Senator Charles Trump says a shortage of child protective services workers is enough to keep him lying awake at night, worried.
“I think we have children at risk and it’s causing me sleepless nights,” Trump, R-Morgan, said during an interim meeting of the Joint Committee on Government and Finance.
Retention of child protective services workers has been a longstanding challenge for the Department of Health and Human Resources.
Trump, who is chairman of the Senate Judiciary Committee, said he has been receiving calls from judges who are also concerned. Trump asked how many child protective services workers remain on the job in Eastern Panhandle counties.
“How many child protective services workers are employed and doing that job right now?”
Cammie Chapman, the newly-named deputy secretary for child and adult services, didn’t have the number off hand. But Chapman is aware of the problem and described regular trips to the Eastern Panhandle to address it.
“We are very aware of the leadership issues that are there,” Chapman said.
Trump followed up, asking “Can you address what the department is doing about the problem?”
Chapman described efforts to shift supervisors from other counties to also focus on Berkeley, Jefferson and Morgan counties. And cases have been assigned to other staff in the area. So we’re trying to support the staff that’s there and help them manage the case flow that they have, including taking cases that are assigned to other workers,” she said.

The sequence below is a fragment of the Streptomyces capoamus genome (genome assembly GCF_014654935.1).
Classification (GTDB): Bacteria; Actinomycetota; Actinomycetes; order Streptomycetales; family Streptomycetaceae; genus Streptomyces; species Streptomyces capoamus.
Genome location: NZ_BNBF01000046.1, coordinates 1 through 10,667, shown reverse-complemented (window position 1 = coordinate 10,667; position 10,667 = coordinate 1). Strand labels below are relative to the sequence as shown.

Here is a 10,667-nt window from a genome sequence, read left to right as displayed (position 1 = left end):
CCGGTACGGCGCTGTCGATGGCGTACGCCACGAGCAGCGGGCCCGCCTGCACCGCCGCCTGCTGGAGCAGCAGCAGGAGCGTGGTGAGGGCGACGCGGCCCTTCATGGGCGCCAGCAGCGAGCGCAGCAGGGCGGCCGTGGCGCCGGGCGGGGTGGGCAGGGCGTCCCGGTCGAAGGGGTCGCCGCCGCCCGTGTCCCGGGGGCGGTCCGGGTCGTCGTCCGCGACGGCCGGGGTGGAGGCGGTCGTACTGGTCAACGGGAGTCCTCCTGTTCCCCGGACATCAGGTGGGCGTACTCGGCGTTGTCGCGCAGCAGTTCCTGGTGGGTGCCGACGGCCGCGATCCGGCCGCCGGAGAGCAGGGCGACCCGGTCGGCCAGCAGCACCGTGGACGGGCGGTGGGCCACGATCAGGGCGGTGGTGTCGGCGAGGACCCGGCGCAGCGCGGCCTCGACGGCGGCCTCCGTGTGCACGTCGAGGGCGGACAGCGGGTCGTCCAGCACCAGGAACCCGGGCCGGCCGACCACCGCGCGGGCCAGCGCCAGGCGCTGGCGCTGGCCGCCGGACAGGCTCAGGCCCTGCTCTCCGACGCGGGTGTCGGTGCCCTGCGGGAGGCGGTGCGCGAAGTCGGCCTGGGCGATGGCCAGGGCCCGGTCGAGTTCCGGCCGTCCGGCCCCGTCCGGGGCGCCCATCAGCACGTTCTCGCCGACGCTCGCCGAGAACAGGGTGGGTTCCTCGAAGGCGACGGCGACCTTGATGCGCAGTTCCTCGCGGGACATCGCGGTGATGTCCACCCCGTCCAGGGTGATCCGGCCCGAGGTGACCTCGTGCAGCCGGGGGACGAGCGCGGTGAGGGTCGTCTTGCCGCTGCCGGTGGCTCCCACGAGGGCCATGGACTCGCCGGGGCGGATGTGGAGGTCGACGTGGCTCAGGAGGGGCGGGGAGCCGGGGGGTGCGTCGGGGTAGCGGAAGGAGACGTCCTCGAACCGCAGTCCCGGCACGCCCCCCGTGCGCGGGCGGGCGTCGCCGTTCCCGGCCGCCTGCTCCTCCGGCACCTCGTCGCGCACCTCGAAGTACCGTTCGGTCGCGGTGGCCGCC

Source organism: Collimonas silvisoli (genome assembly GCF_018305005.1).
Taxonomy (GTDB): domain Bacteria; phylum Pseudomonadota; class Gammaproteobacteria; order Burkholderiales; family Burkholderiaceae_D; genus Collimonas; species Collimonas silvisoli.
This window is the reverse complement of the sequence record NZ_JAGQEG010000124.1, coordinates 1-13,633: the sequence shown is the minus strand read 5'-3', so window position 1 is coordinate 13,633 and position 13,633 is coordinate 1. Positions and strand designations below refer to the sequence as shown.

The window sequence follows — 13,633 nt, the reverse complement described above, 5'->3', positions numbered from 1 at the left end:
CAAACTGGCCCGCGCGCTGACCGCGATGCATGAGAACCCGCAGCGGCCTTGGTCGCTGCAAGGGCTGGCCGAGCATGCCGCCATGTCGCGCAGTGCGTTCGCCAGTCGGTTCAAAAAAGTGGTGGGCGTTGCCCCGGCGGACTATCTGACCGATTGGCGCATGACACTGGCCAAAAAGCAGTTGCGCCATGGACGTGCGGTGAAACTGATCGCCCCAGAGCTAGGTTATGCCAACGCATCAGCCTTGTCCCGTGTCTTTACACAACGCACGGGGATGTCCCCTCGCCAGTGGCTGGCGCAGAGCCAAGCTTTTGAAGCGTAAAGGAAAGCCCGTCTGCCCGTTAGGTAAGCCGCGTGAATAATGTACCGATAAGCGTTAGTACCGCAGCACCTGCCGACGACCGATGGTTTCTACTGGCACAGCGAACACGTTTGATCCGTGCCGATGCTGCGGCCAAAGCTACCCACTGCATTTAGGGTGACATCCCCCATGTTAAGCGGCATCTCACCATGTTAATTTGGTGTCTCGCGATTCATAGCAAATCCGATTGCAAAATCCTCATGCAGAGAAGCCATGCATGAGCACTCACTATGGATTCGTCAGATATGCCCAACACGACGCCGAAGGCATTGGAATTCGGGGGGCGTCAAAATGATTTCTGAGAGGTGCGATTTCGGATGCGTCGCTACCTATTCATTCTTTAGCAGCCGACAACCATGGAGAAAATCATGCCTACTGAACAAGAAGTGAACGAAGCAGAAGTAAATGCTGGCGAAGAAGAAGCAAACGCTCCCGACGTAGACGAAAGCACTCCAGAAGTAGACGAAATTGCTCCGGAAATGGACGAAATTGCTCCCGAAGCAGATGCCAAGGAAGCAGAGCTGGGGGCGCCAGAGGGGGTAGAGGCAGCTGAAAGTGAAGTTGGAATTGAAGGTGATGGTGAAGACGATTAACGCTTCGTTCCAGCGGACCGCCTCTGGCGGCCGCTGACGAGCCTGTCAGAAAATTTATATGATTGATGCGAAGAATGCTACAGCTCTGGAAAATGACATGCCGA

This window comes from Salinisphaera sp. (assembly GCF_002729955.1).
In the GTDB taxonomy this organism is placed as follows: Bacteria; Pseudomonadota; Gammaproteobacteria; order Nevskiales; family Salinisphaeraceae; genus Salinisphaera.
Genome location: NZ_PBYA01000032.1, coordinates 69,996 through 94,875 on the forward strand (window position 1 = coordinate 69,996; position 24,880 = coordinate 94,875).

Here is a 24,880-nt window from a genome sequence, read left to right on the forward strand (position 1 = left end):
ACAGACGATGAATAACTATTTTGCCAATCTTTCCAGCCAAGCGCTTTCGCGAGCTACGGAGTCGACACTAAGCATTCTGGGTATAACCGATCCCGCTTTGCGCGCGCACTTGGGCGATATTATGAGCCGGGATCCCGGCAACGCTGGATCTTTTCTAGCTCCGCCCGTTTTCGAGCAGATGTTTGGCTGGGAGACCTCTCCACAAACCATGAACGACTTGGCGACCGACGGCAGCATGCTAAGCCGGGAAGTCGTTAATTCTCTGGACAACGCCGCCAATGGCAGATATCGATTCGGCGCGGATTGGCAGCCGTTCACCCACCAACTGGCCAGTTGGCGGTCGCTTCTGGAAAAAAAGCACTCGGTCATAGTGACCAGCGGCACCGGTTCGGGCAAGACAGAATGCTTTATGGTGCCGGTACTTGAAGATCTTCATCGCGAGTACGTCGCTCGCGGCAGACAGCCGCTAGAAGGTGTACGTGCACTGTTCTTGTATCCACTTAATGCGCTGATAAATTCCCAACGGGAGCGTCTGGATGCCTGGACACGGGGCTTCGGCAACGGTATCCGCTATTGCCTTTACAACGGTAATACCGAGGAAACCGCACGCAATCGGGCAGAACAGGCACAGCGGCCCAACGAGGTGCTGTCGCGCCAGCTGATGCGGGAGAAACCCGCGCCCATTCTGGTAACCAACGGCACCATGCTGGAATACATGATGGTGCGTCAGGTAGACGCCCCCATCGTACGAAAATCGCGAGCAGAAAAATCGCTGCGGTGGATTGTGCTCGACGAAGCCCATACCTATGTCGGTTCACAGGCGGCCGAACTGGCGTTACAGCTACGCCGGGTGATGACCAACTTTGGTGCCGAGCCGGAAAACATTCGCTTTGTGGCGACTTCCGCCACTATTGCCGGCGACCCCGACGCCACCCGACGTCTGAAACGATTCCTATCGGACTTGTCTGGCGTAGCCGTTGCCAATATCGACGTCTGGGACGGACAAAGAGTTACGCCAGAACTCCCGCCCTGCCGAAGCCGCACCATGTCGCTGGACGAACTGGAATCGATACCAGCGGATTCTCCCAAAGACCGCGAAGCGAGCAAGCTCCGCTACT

Trump wondered if workers from other parts of the state wind up having their attention shifted, “that’s going to leave voids in the services that are being rendered where they’re working.”
Chapman didn’t disagree. “There’s a finite pool of people, and it’s sort of like a balloon; you push on one side and it’s going to pop out on the other.”
But she said the agency has been careful to not shift resources from other areas that are also running short. “Areas that are stable are the areas that we’re using to help stabilize that region.”
Trump wants to use his role as a legislative leader to help find some policy solutions.
“I’m hoping that come January we’ll maybe have some specific recommendations from the department for things the Legislature can do or might do that are designed to be more long-term solutions. It’s a persistent problem there,” he said.
Senator Stephen Baldwin, D-Greenbrier, echoed those concerns. He described recently looking at a newly-established foster care dashboard and concluding that the numbers show zero CPS workers in five counties. “Is that right or is that wrong?”
Chapman responded that in many cases, workers are assigned to a district rather than a county. So the county might say zero even though the district is staffed with workers who serve the individual county.
“If a county says zero, that doesn’t mean the county’s not being served,” she said. “The county’s being served by the district.”
Baldwin said the majority of counties he’s been representing have vacancies about 50 percent. One county, Summers has no office and no workers, so the other understaffed counties provide service. “I don’t know that paint’s a rosier picture is my point,” Baldwin said.
The senator wanted to know whether a pay raise for social services workers earlier this year seems to have helped.
Chapman responded, “We’re seeing that it has not decreased, so it’s sort of, in layman’s term, we’ve stopped the bleed.”
Baldwin concluded, “I would reiterate Senator Trump’s comments that we’ve got to do something, and we’ve got to do something fast.”